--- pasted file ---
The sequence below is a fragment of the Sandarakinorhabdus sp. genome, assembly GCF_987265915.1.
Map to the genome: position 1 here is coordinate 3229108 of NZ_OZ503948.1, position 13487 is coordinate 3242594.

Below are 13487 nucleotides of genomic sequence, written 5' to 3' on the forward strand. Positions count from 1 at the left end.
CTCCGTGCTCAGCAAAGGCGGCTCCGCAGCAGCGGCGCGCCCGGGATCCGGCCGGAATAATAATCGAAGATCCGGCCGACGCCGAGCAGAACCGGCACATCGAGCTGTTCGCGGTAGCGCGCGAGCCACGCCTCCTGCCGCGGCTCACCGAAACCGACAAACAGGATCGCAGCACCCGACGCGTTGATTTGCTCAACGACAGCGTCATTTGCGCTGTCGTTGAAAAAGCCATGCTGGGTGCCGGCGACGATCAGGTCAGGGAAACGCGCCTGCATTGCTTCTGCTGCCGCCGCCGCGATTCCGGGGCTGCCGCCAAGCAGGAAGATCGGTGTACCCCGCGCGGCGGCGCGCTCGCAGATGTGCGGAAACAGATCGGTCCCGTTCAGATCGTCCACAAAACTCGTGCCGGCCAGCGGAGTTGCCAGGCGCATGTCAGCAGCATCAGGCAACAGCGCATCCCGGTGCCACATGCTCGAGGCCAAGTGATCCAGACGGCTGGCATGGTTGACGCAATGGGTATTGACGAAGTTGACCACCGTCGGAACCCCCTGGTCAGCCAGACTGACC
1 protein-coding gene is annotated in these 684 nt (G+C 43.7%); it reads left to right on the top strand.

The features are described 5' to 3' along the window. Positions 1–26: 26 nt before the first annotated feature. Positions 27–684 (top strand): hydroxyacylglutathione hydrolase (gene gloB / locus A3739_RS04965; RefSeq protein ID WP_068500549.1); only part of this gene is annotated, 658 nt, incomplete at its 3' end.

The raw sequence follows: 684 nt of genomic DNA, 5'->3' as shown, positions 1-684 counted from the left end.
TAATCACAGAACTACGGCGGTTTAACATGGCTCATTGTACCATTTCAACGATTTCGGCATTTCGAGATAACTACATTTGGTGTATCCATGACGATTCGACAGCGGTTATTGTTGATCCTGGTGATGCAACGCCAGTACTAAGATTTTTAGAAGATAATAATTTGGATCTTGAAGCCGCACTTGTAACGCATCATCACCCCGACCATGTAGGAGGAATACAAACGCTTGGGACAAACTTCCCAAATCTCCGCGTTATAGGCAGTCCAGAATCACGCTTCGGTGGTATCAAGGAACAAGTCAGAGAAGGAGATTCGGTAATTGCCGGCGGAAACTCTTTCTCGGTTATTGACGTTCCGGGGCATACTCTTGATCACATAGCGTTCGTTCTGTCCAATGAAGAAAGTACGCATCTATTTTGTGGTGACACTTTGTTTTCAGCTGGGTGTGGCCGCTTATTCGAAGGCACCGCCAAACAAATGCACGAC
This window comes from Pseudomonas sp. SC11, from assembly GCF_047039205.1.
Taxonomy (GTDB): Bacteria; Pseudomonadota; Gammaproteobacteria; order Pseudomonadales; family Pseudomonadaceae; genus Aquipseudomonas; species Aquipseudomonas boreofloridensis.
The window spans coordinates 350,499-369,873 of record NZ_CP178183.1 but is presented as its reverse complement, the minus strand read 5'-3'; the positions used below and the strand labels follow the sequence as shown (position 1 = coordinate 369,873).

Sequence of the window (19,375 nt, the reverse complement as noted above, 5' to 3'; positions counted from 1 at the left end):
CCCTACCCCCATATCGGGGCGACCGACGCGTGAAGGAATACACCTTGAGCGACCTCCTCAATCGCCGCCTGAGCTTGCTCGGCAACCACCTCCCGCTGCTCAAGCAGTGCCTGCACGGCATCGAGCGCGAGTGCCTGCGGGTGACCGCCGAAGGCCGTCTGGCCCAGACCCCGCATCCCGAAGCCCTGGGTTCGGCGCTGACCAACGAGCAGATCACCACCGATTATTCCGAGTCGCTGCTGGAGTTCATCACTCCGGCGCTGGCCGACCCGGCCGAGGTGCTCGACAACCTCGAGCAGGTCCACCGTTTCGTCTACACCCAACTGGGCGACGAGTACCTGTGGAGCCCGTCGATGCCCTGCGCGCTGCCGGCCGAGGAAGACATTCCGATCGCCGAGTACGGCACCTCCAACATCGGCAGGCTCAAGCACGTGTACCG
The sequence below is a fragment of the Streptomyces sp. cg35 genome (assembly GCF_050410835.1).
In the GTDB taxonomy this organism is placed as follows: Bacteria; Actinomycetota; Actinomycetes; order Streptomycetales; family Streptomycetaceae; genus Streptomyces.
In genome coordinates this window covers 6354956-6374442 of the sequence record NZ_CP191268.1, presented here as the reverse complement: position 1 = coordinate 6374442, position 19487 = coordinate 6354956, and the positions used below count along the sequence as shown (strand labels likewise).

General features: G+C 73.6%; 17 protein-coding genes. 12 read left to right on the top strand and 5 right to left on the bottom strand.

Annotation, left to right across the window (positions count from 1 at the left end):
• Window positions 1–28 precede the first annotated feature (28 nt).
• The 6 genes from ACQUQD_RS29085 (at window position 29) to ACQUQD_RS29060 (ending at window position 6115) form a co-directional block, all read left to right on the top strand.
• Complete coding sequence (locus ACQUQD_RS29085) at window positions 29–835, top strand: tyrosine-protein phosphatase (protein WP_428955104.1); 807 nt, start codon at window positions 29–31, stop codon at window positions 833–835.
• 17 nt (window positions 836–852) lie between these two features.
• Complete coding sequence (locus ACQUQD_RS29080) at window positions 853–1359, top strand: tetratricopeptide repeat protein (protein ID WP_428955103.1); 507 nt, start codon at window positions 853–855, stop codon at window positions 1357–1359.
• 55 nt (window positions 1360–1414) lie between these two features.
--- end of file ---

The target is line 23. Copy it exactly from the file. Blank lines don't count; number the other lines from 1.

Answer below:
• Complete coding sequence (locus ACQUQD_RS29080) at window positions 853–1359, top strand: tetratricopeptide repeat protein (protein ID WP_428955103.1); 507 nt, start codon at window positions 853–855, stop codon at window positions 1357–1359.